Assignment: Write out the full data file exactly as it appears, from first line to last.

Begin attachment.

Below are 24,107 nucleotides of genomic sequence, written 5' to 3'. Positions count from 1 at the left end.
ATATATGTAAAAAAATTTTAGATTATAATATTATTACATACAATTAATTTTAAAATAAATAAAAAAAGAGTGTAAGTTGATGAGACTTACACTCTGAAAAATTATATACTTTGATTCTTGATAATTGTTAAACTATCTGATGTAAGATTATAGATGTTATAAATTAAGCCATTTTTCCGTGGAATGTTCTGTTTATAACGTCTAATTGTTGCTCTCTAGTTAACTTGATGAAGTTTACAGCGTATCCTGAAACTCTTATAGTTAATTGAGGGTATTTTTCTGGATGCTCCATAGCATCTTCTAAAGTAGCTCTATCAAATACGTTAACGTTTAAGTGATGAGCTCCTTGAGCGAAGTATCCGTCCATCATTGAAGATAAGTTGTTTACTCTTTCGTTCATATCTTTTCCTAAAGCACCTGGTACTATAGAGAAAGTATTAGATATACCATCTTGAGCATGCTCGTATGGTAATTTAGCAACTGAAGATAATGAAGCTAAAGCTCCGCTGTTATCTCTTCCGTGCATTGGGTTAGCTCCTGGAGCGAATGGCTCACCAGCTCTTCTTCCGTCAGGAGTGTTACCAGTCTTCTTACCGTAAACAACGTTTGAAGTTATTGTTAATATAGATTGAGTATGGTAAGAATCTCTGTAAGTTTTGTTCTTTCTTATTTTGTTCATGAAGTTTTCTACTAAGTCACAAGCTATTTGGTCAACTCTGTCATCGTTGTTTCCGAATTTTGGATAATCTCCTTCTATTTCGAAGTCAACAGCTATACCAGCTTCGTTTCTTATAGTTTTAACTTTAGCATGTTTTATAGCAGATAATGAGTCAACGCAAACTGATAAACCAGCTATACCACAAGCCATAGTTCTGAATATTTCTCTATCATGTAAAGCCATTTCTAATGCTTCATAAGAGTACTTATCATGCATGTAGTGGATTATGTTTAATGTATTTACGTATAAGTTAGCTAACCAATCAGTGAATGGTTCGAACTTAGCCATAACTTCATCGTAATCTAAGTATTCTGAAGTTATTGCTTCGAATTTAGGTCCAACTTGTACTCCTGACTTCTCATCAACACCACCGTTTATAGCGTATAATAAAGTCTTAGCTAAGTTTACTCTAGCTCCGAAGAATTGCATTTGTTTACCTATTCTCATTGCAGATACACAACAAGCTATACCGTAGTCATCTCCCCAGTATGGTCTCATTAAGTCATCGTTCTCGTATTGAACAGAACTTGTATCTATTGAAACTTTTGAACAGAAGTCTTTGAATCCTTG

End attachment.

Below are 24,107 nucleotides of genomic sequence, written 5' to 3'. Positions count from 1 at the left end.
ATATATGTAAAAAAATTTTAGATTATAATATTATTACATACAATTAATTTTAAAATAAATAAAAAAAGAGTGTAAGTTGATGAGACTTACACTCTGAAAAATTATATACTTTGATTCTTGATAATTGTTAAACTATCTGATGTAAGATTATAGATGTTATAAATTAAGCCATTTTTCCGTGGAATGTTCTGTTTATAACGTCTAATTGTTGCTCTCTAGTTAACTTGATGAAGTTTACAGCGTATCCTGAAACTCTTATAGTTAATTGAGGGTATTTTTCTGGATGCTCCATAGCATCTTCTAAAGTAGCTCTATCAAATACGTTAACGTTTAAGTGATGAGCTCCTTGAGCGAAGTATCCGTCCATCATTGAAGATAAGTTGTTTACTCTTTCGTTCATATCTTTTCCTAAAGCACCTGGTACTATAGAGAAAGTATTAGATATACCATCTTGAGCATGCTCGTATGGTAATTTAGCAACTGAAGATAATGAAGCTAAAGCTCCGCTGTTATCTCTTCCGTGCATTGGGTTAGCTCCTGGAGCGAATGGCTCACCAGCTCTTCTTCCGTCAGGAGTGTTACCAGTCTTCTTACCGTAAACAACGTTTGAAGTTATTGTTAATATAGATTGAGTATGGTAAGAATCTCTGTAAGTTTTGTTCTTTCTTATTTTGTTCATGAAGTTTTCTACTAAGTCACAAGCTATTTGGTCAACTCTGTCATCGTTGTTTCCGAATTTTGGATAATCTCCTTCTATTTCGAAGTCAACAGCTATACCAGCTTCGTTTCTTATAGTTTTAACTTTAGCATGTTTTATAGCAGATAATGAGTCAACGCAAACTGATAAACCAGCTATACCACAAGCCATAGTTCTGAATATTTCTCTATCATGTAAAGCCATTTCTAATGCTTCATAAGAGTACTTATCATGCATGTAGTGGATTATGTTTAATGTATTTACGTATAAGTTAGCTAACCAATCAGTGAATGGTTCGAACTTAGCCATAACTTCATCGTAATCTAAGTATTCTGAAGTTATTGCTTCGAATTTAGGTCCAACTTGTACTCCTGACTTCTCATCAACACCACCGTTTATAGCGTATAATAAAGTCTTAGCTAAGTTTACTCTAGCTCCGAAGAATTGCATTTGTTTACCTATTCTCATTGCAGATACACAACAAGCTATACCGTAGTCATCTCCCCAGTATGGTCTCATTAAGTCATCGTTCTCGTATTGAACAGAACTTGTATCTATTGAAACTTTTGAACAGAAGTCTTTGAATCCTTG